Skip to content


In Re: M.L. Shaw and anr. - Court Judgment

LegalCrystal Citation
SubjectConstitution
CourtKolkata High Court
Decided On
Judge
Reported inAIR1984Cal22,[1986]59CompCas312(Cal),87CWN682,(1983)IILLJ305Cal
ActsConstitution of India - Articles 12 and 226; ;Companies Act, 1956 - Section 25
AppellantIn Re: M.L. Shaw and anr.
Appellant AdvocateA.K. Dutt and ;P.L. Shome, Advs.
Respondent AdvocateSaktinath Mukherji and ;Sadananda Ganguli, Advs.
DispositionPetition dismissed
Cases ReferredJaipur v. Mo
Excerpt:
- .....in the nature of mandamus directing the respondent to hold the annual general meeting of the bengal chamber of commerce declaring the four office-bearers and twenty ordinary members, as mentioned in this petition, as duly elected to the executive committee in terms of article 34 (i) and (ii) of the articles of the chamber.2. it has been submitted in support of this application by mr. dutt. learnedadvocate appearing on behalf of the petitioners, that this chamber of commerce is a local authority and a state within the meaning of article 12 of the constitution of india inasmuch as it has been granted a licence under section 25 of the companies act, 1956 and the activities in which it is engaged are non-profit making activities. it has further been submitted that this bengal chamber.....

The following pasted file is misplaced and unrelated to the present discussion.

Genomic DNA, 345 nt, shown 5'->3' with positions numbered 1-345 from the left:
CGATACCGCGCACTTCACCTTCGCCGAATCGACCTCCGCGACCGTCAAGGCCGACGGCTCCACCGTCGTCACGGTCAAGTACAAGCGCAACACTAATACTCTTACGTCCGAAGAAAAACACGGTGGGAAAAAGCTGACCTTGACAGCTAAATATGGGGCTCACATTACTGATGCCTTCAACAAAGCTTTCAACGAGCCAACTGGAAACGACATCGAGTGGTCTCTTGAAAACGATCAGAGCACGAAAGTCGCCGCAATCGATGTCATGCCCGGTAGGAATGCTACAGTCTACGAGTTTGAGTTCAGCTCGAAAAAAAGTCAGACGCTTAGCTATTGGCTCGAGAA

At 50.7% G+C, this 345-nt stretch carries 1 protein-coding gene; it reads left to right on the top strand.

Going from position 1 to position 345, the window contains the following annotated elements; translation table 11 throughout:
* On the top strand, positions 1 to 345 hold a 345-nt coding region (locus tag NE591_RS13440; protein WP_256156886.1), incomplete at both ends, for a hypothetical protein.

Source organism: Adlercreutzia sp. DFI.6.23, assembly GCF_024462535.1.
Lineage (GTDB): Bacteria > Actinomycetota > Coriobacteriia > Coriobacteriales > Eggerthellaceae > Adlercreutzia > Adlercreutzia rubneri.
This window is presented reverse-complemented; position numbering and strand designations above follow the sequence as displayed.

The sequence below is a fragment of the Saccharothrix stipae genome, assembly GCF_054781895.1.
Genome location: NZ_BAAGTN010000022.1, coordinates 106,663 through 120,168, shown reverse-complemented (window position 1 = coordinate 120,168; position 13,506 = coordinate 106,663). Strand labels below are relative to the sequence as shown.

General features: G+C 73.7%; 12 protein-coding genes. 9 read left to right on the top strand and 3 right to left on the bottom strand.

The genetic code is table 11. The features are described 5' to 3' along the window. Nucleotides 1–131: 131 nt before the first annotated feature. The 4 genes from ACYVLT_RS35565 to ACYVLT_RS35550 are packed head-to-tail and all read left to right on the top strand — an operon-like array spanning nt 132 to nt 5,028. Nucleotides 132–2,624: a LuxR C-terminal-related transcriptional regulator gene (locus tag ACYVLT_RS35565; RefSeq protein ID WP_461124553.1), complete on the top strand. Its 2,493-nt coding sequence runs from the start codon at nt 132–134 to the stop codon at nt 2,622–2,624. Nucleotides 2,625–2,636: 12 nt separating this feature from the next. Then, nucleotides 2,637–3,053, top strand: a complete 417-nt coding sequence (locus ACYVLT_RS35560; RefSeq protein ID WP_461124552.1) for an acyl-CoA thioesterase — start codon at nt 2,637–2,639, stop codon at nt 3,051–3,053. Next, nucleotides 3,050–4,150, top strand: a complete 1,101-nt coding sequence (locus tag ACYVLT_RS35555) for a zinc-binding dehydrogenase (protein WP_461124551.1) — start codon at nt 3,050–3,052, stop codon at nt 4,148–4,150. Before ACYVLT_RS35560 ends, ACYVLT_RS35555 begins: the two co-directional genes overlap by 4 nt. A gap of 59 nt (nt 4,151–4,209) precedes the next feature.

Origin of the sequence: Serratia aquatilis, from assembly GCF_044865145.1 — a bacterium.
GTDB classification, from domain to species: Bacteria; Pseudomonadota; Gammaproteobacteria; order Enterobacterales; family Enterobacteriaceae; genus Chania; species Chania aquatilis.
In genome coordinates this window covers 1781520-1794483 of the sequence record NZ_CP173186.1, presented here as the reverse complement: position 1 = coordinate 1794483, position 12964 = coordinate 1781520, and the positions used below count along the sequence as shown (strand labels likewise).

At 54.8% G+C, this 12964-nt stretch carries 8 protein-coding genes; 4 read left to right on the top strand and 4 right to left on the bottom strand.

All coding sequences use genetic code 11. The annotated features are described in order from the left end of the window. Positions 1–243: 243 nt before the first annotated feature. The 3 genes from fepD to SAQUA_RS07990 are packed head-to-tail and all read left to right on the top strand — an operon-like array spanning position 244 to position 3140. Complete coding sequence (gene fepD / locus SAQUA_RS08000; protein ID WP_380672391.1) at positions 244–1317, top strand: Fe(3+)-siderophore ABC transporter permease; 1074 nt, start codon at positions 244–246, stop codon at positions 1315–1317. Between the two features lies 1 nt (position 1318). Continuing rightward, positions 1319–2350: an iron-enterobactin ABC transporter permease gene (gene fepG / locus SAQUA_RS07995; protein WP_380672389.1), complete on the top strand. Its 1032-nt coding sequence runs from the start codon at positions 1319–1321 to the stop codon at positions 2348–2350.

Judgment:
ORDER

B.C. Ray, J.

1. This application is only at the instance of two petitioners of whom the petitioner No. 1 is the authorised representative of M/s. Metal Smelting Company and the petitioner No. 2 is the authorised representative of M/s. Hindusthan Lead Alloys, who have challenged in this writ application the second set of nomination papers that has been filed or attempted to be filed on behalf of the outgoing Managing Committee and also for a declaration that the nomination papers that have been filed namely for the post of four office-bearers and twenty ordinary members should be declared as ipso facto elected to the Executive Committee of the Bengal National Chamber of Commerce. There was a further prayer for issuance of an order or writ or direction in the nature of mandamus directing the respondent to hold the annual General Meeting of the Bengal Chamber of Commerce declaring the four office-bearers and twenty ordinary members, as mentioned in this petition, as duly elected to the Executive Committee in terms of Article 34 (i) and (ii) of the Articles of the Chamber.